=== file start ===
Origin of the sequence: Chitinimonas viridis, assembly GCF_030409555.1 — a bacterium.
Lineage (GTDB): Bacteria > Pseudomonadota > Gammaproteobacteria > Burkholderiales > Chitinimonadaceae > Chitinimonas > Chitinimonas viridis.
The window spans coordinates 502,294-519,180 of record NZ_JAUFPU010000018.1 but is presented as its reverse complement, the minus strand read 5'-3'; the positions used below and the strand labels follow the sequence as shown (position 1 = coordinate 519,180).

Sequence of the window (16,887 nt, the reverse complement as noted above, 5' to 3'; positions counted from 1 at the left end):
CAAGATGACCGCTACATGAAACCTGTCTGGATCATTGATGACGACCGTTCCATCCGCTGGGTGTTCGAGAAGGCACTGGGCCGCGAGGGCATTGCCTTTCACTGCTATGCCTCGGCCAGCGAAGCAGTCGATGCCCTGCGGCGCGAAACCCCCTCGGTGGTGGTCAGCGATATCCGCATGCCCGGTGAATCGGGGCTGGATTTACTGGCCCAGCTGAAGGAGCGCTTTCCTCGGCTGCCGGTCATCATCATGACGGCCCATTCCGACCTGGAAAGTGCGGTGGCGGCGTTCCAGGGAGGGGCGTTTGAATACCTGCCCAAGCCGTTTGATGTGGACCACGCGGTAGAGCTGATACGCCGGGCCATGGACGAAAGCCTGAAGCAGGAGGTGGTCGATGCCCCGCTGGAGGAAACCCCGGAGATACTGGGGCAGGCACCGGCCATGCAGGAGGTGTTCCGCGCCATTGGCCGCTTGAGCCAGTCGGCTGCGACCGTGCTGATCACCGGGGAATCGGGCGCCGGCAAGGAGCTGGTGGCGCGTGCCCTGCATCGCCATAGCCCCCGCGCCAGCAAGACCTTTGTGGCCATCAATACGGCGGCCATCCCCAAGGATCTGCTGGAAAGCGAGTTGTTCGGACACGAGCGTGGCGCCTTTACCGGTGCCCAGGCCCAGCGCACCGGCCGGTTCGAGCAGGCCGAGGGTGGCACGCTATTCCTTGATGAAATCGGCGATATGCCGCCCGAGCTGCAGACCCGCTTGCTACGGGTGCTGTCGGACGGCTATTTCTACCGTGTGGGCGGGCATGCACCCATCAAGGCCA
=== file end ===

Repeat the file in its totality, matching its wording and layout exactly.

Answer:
Origin of the sequence: Chitinimonas viridis, assembly GCF_030409555.1 — a bacterium.
Lineage (GTDB): Bacteria > Pseudomonadota > Gammaproteobacteria > Burkholderiales > Chitinimonadaceae > Chitinimonas > Chitinimonas viridis.
The window spans coordinates 502,294-519,180 of record NZ_JAUFPU010000018.1 but is presented as its reverse complement, the minus strand read 5'-3'; the positions used below and the strand labels follow the sequence as shown (position 1 = coordinate 519,180).

Sequence of the window (16,887 nt, the reverse complement as noted above, 5' to 3'; positions counted from 1 at the left end):
CAAGATGACCGCTACATGAAACCTGTCTGGATCATTGATGACGACCGTTCCATCCGCTGGGTGTTCGAGAAGGCACTGGGCCGCGAGGGCATTGCCTTTCACTGCTATGCCTCGGCCAGCGAAGCAGTCGATGCCCTGCGGCGCGAAACCCCCTCGGTGGTGGTCAGCGATATCCGCATGCCCGGTGAATCGGGGCTGGATTTACTGGCCCAGCTGAAGGAGCGCTTTCCTCGGCTGCCGGTCATCATCATGACGGCCCATTCCGACCTGGAAAGTGCGGTGGCGGCGTTCCAGGGAGGGGCGTTTGAATACCTGCCCAAGCCGTTTGATGTGGACCACGCGGTAGAGCTGATACGCCGGGCCATGGACGAAAGCCTGAAGCAGGAGGTGGTCGATGCCCCGCTGGAGGAAACCCCGGAGATACTGGGGCAGGCACCGGCCATGCAGGAGGTGTTCCGCGCCATTGGCCGCTTGAGCCAGTCGGCTGCGACCGTGCTGATCACCGGGGAATCGGGCGCCGGCAAGGAGCTGGTGGCGCGTGCCCTGCATCGCCATAGCCCCCGCGCCAGCAAGACCTTTGTGGCCATCAATACGGCGGCCATCCCCAAGGATCTGCTGGAAAGCGAGTTGTTCGGACACGAGCGTGGCGCCTTTACCGGTGCCCAGGCCCAGCGCACCGGCCGGTTCGAGCAGGCCGAGGGTGGCACGCTATTCCTTGATGAAATCGGCGATATGCCGCCCGAGCTGCAGACCCGCTTGCTACGGGTGCTGTCGGACGGCTATTTCTACCGTGTGGGCGGGCATGCACCCATCAAGGCCA